Did you know that the Canada Pension Plan (CPP) can pay up to $1,855?
The most commonly cited “max CPP payout” is $1,306, but that’s for somebody who retires at age 65.
If you wait all the way to age 70, you can indeed get up to $1,855 per month.
However, there’s a catch: you need to have made a certain amount of money for a certain period of time. CPP benefits are not just a function of how long you worked; they are also a function of how much money you made while working. CPP premiums are taken from your paycheque up to a certain amount. This amount is known as “maximum pensionable earnings.” In this article, I will explore the CPP’s “maximum pensionable earnings” threshold for 2023.
In 2023, the maximum pensionable earnings threshold is $66,000. That means CPP premiums are deducted up to that amount but not beyond it. If you earn, say, $50,000, you are paying premiums on less income than someone making $66,600. Therefore, the person earning $66,000 will get more CPP than you.
Can you boost your income if you aren’t there yet?
Having established that higher income (up to $66,000) gets you more CPP, it’s time to ask another question:
Can you boost your income to get up to $66,000 if you aren’t there yet?
This risks getting a little bit outside of my typical subject matter, as it’s a question of employment, not finances per se. But in general, you can boost your earnings by working overtime and taking a second job. More advanced strategies, like trying to get a raise or a promotion, are beyond the scope of this article.
If you want to boost your retirement income without working longer or working more hours, your best strategy is to invest. By investing your money in the markets, you can boost your dividend/interest income, which is another major source of retirement income. If you hold your investments in a Tax-Free Savings Account (TFSA), you pay no taxes on the dividends and interest.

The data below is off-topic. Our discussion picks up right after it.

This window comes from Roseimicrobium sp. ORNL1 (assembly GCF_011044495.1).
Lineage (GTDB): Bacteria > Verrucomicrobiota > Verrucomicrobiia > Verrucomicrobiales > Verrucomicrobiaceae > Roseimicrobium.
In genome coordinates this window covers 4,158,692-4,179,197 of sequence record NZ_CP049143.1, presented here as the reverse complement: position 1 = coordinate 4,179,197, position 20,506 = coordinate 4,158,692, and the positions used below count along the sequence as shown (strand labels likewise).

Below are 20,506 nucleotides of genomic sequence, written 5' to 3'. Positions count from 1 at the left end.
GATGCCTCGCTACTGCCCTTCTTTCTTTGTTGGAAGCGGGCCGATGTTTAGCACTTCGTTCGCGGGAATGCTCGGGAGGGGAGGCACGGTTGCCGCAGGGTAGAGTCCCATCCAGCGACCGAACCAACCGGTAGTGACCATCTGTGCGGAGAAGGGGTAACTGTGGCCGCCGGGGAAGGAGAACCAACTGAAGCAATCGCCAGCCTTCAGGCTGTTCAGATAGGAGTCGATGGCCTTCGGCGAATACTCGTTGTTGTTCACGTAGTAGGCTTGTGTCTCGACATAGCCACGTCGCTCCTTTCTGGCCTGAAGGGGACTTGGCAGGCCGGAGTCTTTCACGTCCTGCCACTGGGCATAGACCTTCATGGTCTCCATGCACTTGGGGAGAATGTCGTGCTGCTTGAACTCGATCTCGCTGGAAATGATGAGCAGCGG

The standard approach to retirement investing is to invest in a portfolio of stock and bond index funds. Such funds spread your eggs across many baskets, reducing the risk in the investment. Investing profitably in individual stocks is harder, but some individual stocks have done well.
Take Royal Bank of Canada (TSX:RY), for example. Over the last five years, it has risen 29% and paid a dividend yielding about 4% the entire time. Royal Bank stock is fairly cheap, trading at about 10 times earnings. Its payout ratio is 52%, which isn’t overly high. So, the dividends that the stock pays out are well supported by the company’s profit. The company generally practices sound risk management, which spares it the fate of banks that don’t manage their books well. Overall, it probably wouldn’t hurt to include an individual stock like RY in your Registered Retirement Savings Plan or TFSA. It could add significantly to your retirement income.